Life if far too exciting for me. Too many troubles but it is the nature of growth so I guess I'll just become a little more knowledgeable once more.
Our son was just diagnosed with a suspected Tularemia infection, a rare infectious disease that can attack the skin, eyes, lymph nodes, lungs, and less often, other internal organs.
Our son has a tick bite that has not healed and drastically swollen lymph nodes with major flu like symptoms that come and go with exertion.
But one can contract the disease in many more ways. The CDC (Center for Disease Control) site says that Tularemia can be spread in the following ways:
being bitten by an infected tick, deerfly or other insect
handling infected animal carcasses
eating or drinking contaminated food or water
breathing in the bacteria, F. tularensis
The disease mainly affects mammals, especially rodents, rabbits and hares, although it can infect birds, reptiles and fish. What an odd assortment. Luckily I've taught my children that if the doctor's answers don't add up, just keep going. The third doctor our son went to see called a specialist on Bubonic Plague, Colorado or American Tick Fever, Lyme Disease, and Rocky Mountain Fever, all diseases they looked at in the beginning. The cure is the same antibiotic so pinpointing the cause is not necessary.
Though I do know a little about Rocky Mountain Tick Fever. My step-brother had that years ago. He had a very distinct smell to his body odor. One of the things the doctor used to identify his disease.
The symptoms are different depending on how you contract Tularemia and that also effects just how deadly the disease is. If treated, less than two percent die. From what I can tell inhalation can cause 50 to 60 percent death rate if not treated. So if a rabbit doesn't look healthy keep a wide berth. I don't care if it is Rocky Mountain Fever, Colorado Tick Fever, or Bubonic Plague, they are all nasties.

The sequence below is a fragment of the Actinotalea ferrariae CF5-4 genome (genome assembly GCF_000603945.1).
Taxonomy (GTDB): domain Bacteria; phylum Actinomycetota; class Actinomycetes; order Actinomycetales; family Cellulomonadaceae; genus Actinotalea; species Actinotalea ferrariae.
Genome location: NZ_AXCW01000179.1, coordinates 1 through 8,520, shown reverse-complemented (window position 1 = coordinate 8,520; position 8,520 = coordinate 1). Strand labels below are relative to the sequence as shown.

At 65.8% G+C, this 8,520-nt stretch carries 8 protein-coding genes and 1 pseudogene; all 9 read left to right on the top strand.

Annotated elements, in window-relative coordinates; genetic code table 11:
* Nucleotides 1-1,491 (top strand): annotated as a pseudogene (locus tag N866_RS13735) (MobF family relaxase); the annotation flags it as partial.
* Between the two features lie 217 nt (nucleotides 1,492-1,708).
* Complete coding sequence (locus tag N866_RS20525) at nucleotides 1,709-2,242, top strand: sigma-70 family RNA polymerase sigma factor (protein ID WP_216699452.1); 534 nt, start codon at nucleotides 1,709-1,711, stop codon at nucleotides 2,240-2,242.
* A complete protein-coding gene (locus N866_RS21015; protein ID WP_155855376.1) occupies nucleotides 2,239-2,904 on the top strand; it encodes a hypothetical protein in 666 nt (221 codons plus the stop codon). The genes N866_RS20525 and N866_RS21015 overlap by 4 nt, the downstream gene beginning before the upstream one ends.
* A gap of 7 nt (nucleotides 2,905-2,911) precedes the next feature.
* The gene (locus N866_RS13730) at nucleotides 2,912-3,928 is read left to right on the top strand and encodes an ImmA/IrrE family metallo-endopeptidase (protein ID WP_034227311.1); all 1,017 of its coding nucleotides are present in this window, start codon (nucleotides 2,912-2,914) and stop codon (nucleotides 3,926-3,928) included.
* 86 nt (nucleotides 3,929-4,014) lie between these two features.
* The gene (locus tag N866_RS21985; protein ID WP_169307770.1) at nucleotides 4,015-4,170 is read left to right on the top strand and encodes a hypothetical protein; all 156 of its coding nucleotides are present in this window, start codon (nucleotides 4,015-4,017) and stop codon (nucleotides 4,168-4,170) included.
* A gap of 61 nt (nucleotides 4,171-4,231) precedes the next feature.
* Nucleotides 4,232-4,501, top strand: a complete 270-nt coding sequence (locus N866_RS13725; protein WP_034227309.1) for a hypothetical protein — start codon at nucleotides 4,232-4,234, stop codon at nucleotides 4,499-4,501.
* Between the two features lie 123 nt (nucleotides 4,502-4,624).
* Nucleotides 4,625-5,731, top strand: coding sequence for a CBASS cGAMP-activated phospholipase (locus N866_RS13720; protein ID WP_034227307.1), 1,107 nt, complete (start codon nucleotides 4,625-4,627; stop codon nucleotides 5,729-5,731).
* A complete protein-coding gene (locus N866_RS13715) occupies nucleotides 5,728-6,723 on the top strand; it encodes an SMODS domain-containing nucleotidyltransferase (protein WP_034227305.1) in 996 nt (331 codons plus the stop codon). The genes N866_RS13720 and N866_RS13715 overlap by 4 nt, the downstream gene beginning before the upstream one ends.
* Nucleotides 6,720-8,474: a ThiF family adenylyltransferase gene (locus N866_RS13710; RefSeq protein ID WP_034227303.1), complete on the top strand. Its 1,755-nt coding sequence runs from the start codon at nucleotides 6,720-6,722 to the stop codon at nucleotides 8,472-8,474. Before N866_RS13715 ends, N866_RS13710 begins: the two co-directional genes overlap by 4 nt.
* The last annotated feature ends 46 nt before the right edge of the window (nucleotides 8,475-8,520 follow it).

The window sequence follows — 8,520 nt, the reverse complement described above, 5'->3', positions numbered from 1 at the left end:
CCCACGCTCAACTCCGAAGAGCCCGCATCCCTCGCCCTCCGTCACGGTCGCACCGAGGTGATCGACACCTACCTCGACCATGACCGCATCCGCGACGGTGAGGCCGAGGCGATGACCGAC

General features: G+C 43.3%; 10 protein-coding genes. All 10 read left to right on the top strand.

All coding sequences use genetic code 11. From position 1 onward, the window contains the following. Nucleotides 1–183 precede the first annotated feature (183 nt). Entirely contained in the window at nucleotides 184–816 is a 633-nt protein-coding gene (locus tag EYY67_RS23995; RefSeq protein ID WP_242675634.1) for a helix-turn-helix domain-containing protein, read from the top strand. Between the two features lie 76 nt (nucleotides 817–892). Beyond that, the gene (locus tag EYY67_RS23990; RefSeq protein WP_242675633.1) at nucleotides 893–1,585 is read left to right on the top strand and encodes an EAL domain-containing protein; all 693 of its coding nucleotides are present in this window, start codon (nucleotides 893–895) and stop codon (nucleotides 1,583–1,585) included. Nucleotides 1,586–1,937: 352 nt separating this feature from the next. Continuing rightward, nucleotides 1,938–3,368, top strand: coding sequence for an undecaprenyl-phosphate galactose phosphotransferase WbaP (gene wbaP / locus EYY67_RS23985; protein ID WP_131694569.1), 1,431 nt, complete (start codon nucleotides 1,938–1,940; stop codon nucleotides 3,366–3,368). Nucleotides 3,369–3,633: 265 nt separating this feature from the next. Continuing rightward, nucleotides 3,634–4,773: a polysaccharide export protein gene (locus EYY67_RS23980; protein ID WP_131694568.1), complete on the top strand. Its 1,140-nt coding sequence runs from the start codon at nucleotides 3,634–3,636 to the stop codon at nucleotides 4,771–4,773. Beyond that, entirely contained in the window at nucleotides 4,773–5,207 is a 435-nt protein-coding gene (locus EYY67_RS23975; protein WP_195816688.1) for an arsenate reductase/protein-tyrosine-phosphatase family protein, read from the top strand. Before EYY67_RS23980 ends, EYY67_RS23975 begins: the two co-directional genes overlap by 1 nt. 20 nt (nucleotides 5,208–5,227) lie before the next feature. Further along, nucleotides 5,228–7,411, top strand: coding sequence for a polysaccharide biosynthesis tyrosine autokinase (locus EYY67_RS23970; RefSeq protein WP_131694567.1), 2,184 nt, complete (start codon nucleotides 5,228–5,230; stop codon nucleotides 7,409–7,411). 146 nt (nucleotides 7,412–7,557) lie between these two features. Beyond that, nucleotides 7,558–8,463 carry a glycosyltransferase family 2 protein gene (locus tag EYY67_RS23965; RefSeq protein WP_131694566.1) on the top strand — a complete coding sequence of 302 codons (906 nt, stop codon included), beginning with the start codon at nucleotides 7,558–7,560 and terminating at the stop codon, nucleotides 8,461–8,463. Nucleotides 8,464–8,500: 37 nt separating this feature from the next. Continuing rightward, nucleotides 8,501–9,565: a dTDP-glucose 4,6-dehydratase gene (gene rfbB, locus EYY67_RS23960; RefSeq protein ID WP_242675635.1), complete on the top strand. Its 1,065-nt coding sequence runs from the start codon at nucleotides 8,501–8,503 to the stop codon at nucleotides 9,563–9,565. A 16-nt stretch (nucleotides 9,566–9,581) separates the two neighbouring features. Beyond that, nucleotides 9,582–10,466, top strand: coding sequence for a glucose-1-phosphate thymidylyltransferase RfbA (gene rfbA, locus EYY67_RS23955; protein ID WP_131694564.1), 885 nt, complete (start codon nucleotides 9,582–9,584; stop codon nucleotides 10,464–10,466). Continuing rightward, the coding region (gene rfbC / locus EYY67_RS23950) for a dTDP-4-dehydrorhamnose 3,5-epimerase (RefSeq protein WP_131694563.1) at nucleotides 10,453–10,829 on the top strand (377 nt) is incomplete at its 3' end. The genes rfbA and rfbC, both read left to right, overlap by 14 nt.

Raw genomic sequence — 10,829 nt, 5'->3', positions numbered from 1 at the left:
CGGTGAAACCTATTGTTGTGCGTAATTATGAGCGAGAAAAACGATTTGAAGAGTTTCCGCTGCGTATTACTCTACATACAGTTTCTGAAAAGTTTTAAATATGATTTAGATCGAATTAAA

What makes Tularemia confusing is that depending on how you contracted the disease your symptoms will be different. Enough to confuse most doctors especially when you factor in that the disease is now rare.
A much different story in WWII when the disease was common. The United States was very different from now. Farmers alone made up 21 percent of the labor force. Produce from victory gardens and rabbits were what was for dinner, not beef as today's slogan implies. Rabbit on the table would include domestic and wild though I'd guess it was wild more than domestic that caused the problem. Kirk's grandpa raised beagles to hunt rabbits and that was pretty common also. There is a vaccine against Tularemia and Kirk's dad remembers getting several shots for different types of tick fevers, this being one of them. He spoke to our son of a friend that died from Tularemia.
My oldest sister also remembers tick shots but I don't remember such things. I do remember the sugar cubes with the red dot of medicine on top that we ate and they said was to protect against polio. I wished that all my vaccines were in that form.
Then United States change. People moved to the cities. They seldom go outside and sit inside watching television, playing computer games and the like. Not much risk of rabbit fever there. Farmers have become a dying breed. The average age of a farmer in 2011 is 58 in the US, 58 in Australia, and 66 in Japan. People don't roam outdoors like they use to. And many parks and area you are not allowed to get off the trail. So except do it yourselfers, no one eats rabbit. When was the last time you saw it on your local restaurants menu, never.
But the thing that I found far more disturbing was that fish and birds can get Tularemia. Never heard of a case like I have from rabbit but I guess it is possible. The disease can stay alive in water and the soil for weeks. That is why the CDC considers it a possible biological weapon, particularly as a airborne contaminate.
Since Tularemia is potentially fatal ,if not treated early, it is wise to check things out and in our son's case check it out several times until you get an answer that feels right. Since our son is an avid hunter and has a bird dog, he is at a greater risk. He pulls ticks off of the dog and himself particularly in the spring. I remember pulling a good share off of our kids when they were growing up. It is a part of rural life so beware. Not all ticks just suck blood. Some give more than they take.